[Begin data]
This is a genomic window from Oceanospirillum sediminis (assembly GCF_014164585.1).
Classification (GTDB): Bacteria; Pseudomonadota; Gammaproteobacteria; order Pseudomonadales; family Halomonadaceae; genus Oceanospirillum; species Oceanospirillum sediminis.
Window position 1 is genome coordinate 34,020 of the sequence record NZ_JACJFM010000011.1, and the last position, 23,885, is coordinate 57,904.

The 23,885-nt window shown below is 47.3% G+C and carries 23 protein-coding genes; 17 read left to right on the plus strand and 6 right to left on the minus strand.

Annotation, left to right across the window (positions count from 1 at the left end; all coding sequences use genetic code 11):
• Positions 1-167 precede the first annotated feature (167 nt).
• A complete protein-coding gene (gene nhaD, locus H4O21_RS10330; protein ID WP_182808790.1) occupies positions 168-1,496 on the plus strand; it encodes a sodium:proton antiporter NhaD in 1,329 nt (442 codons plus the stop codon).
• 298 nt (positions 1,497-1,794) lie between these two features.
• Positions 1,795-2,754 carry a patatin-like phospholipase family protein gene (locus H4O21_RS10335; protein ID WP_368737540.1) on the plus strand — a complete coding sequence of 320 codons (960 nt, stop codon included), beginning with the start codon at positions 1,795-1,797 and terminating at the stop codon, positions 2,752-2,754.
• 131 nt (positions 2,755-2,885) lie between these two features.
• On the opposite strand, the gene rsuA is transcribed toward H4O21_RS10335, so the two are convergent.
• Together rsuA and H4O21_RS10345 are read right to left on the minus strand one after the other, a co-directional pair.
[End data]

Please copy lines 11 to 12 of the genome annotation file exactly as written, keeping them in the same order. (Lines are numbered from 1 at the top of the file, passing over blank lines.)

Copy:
• On the opposite strand, the gene rsuA is transcribed toward H4O21_RS10335, so the two are convergent.
• Together rsuA and H4O21_RS10345 are read right to left on the minus strand one after the other, a co-directional pair.